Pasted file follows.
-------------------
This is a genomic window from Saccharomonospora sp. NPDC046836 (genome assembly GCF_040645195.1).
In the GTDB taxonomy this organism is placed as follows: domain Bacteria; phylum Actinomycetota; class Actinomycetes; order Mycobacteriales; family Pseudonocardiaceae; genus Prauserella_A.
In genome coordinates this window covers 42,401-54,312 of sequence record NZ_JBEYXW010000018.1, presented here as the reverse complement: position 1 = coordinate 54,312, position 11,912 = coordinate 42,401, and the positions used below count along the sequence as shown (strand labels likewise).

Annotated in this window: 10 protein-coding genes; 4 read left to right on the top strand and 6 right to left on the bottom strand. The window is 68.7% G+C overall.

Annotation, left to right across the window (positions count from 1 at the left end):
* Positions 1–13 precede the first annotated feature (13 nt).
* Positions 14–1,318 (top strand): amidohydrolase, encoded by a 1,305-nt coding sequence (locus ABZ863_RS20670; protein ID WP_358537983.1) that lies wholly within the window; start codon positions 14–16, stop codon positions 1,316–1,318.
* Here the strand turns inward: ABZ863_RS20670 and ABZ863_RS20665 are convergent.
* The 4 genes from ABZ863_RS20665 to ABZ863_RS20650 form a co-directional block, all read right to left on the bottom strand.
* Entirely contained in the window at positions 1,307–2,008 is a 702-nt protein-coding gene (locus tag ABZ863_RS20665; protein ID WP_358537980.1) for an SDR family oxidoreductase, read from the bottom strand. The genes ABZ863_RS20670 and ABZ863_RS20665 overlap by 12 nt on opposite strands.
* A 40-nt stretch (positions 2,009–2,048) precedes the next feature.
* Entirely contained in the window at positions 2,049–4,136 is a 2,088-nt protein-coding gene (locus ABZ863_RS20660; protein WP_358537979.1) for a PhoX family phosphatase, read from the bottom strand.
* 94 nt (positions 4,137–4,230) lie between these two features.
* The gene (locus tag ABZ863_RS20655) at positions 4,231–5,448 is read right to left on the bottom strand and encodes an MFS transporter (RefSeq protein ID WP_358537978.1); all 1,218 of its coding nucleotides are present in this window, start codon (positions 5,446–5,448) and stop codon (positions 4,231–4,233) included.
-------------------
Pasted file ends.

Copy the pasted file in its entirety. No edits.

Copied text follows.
This is a genomic window from Saccharomonospora sp. NPDC046836 (genome assembly GCF_040645195.1).
In the GTDB taxonomy this organism is placed as follows: domain Bacteria; phylum Actinomycetota; class Actinomycetes; order Mycobacteriales; family Pseudonocardiaceae; genus Prauserella_A.
In genome coordinates this window covers 42,401-54,312 of sequence record NZ_JBEYXW010000018.1, presented here as the reverse complement: position 1 = coordinate 54,312, position 11,912 = coordinate 42,401, and the positions used below count along the sequence as shown (strand labels likewise).

Annotated in this window: 10 protein-coding genes; 4 read left to right on the top strand and 6 right to left on the bottom strand. The window is 68.7% G+C overall.

Annotation, left to right across the window (positions count from 1 at the left end):
* Positions 1–13 precede the first annotated feature (13 nt).
* Positions 14–1,318 (top strand): amidohydrolase, encoded by a 1,305-nt coding sequence (locus ABZ863_RS20670; protein ID WP_358537983.1) that lies wholly within the window; start codon positions 14–16, stop codon positions 1,316–1,318.
* Here the strand turns inward: ABZ863_RS20670 and ABZ863_RS20665 are convergent.
* The 4 genes from ABZ863_RS20665 to ABZ863_RS20650 form a co-directional block, all read right to left on the bottom strand.
* Entirely contained in the window at positions 1,307–2,008 is a 702-nt protein-coding gene (locus tag ABZ863_RS20665; protein ID WP_358537980.1) for an SDR family oxidoreductase, read from the bottom strand. The genes ABZ863_RS20670 and ABZ863_RS20665 overlap by 12 nt on opposite strands.
* A 40-nt stretch (positions 2,009–2,048) precedes the next feature.
* Entirely contained in the window at positions 2,049–4,136 is a 2,088-nt protein-coding gene (locus ABZ863_RS20660; protein WP_358537979.1) for a PhoX family phosphatase, read from the bottom strand.
* 94 nt (positions 4,137–4,230) lie between these two features.
* The gene (locus tag ABZ863_RS20655) at positions 4,231–5,448 is read right to left on the bottom strand and encodes an MFS transporter (RefSeq protein ID WP_358537978.1); all 1,218 of its coding nucleotides are present in this window, start codon (positions 5,446–5,448) and stop codon (positions 4,231–4,233) included.